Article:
Friday, April 28, 2017


I WANT TO TEACH THE WORLD TO SING. Kapampangans out on excursion trips usually brought their stringed instruments to make beautiful music while on the road, or while enjoying their picnic. People would sing along to add to the merriment of the moment. 

Pampanga’s musical traditions begin with folk songs and melodies. These are the first songs that you heard growing up, on your Ingkung’s knee; the lilting lullabye that Ima hummed in lulling you to sleep. These are also the songs that you sang in school, full of nonsense and made-up rhymes, songs about Atsing Rosing, Mariang Malagu and Kapitan Besyu.

They are the songs sang by peasant workers to fight off boredom and drudgery, to express pride in their labors, however humble. They are the stirring kantang Ukbu that galvanized a national movement, patriotic paeans to a country.

They are the dirgeful tunes you heard being chanted on Holy Week, the hymns and carols that you dutifully sang in church services and the frenetic beat that devotees danced to in annual kuraldals. From the plaintive serenatas of many a lovestruck swain, the sweet chords of a kundiman to the bawdy tunes that livened up many a drinking spree, these songs are a part of our race since time immemorial, wrought by anonymous wordsmiths, and handed down from generation to generation through oral tradition.

Folk songs we call them, music of the common people that says so much about how we live, love and laugh. There are various touchstones that define this kind of music.

First, the anonymity of authorship. Unlike formal poetry, where names like Crissot, Gallardo and Yuzon are associated, there are no such names to speak of in folk poetry. Because of the continuous transmission process, there are no fixed attributions and sources. Which means, the longer the transmission period, the more impossible it is to determine the originator.

Second, the language. Folk song lyrics are generated by common people who are largely untutored, with nary a care for the rigid disciplines of literature as taught in schools. They give free rein to ideas and emotions without a thought for forms, meters and aesthetics, telling stories with natural flair, earthy words and all. The lyrics are uninhibited, the language(s) raw, spontaneous and even mixed.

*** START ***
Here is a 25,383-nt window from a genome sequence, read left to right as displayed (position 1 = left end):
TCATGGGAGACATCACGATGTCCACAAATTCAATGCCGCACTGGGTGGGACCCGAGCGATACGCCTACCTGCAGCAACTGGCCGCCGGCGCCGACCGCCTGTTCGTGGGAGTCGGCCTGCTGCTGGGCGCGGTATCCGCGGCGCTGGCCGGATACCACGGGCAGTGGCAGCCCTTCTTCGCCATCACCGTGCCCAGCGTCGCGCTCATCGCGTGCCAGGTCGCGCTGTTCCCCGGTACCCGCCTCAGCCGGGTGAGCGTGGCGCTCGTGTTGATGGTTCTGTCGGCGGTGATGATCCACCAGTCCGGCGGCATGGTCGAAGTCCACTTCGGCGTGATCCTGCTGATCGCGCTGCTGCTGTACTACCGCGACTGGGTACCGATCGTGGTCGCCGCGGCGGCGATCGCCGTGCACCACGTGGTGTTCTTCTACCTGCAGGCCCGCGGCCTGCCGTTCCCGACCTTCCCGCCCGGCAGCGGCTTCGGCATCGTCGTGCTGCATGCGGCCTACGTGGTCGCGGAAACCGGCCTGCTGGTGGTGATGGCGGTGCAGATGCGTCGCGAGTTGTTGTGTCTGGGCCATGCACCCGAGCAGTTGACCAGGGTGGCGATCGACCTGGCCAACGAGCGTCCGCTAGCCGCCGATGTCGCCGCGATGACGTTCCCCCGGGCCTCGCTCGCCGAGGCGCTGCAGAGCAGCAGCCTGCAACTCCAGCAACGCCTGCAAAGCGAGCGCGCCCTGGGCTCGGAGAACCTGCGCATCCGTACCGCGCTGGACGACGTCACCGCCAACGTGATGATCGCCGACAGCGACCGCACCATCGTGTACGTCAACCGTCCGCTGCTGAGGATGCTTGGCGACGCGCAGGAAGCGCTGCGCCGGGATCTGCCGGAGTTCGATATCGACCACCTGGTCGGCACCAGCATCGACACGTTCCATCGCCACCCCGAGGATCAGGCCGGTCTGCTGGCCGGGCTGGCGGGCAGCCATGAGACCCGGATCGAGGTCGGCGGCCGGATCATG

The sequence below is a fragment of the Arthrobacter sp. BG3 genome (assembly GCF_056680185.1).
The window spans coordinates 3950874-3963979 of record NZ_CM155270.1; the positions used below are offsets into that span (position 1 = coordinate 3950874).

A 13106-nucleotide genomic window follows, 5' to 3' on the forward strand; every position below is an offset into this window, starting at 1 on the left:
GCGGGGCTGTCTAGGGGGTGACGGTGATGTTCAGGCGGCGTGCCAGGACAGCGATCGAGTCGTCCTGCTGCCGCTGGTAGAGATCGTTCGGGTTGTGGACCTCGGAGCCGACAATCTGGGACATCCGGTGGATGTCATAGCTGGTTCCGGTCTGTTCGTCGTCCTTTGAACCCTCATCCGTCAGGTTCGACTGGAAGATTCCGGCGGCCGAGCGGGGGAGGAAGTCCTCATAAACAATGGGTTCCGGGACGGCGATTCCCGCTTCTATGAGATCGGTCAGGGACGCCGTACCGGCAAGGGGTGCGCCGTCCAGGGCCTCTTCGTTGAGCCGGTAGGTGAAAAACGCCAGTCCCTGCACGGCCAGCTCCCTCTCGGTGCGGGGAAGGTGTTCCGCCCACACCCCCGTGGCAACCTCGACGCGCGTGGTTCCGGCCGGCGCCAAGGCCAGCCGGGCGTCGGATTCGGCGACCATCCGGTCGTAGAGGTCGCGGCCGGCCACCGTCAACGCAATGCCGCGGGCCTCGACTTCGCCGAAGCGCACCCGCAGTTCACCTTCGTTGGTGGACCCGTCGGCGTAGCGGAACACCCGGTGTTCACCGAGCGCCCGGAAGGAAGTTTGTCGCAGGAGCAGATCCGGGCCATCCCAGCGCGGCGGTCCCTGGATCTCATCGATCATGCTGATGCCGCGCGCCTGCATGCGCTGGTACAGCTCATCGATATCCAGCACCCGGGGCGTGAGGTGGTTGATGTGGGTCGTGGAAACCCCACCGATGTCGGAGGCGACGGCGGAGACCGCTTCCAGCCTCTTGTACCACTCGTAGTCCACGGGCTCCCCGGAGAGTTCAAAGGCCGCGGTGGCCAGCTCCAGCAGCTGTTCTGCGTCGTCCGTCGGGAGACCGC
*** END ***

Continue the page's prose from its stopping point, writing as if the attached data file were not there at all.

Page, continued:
It is not:
Legwan king kaladua, legwan king katawan
Nung iti mikalu, sunlag ya ing legwan
Ugaling uliran, mayap a kaniwan
Selan at sampat lub, dit a pamagaral
Nung miakma iti king santing ning laman
Tunggen keng malagu, babai ninuman

But it is:
Y Mkaka kung Maria, mamuli yang tapis
Purung purung sutla, habing Camarines
Ninu ing tatalan, ninung talabitbit
I kaka kung Peping, anak ng Don Pedro

It is also:
Kabang teterak ku, lulundag, luluksu
Miyagnan ing sagakgak, pakpak ding gamat ku.
Emuku tiknangan, anggang mepagal ku
Susunga ku rugu, tutulung sipun ku..

And likewise:
One day, misan a aldo
I saw menakit ko,
A bird ayup kano
Flying susulapo

Third, folk songs are a work in progress. The Kapampangan folk song evolves by continuous alteration, as opposed to its formal literary counterpart where every word is fixed, the form precise and permanent. Folk songs are subject to versioning and customizing, in the course of their transference, a cultural process perfectly permissible to fit the needs of the times. Folk songs survive  because of effective adaptation and it is correct to sing:

Papatak, papatak
Magkanta la ring tugak
Magkanta la ring itik

But it is also okay to sing:

Papatak, papatak
Magkanta la ring antak
Lilintik, lilintik
Magkanta la ring Instik!

With the ongoing cultural renaissance in Pampanga, Kapampangan folk songs are being rediscovered and enjoyed.  Folk songs are no longer just the interest of historians, musicologists and seekers of quaint entertainment, but of late, they have found favor as part of the repertoire of youth bands, mainstream singers local music icons led by Pampanga’s best known minstrel, Totoy Bato. After all, folk music has played a very important part in almost everyone’s life. Without a doubt, the folk songs we learned from our childhood, from our parents and friends have been instrumental in shaping our taste for music in all its melodious permutations. There is no better reason to start singing them again. So pick up a guitar, raise your voices, and sing your heart out!

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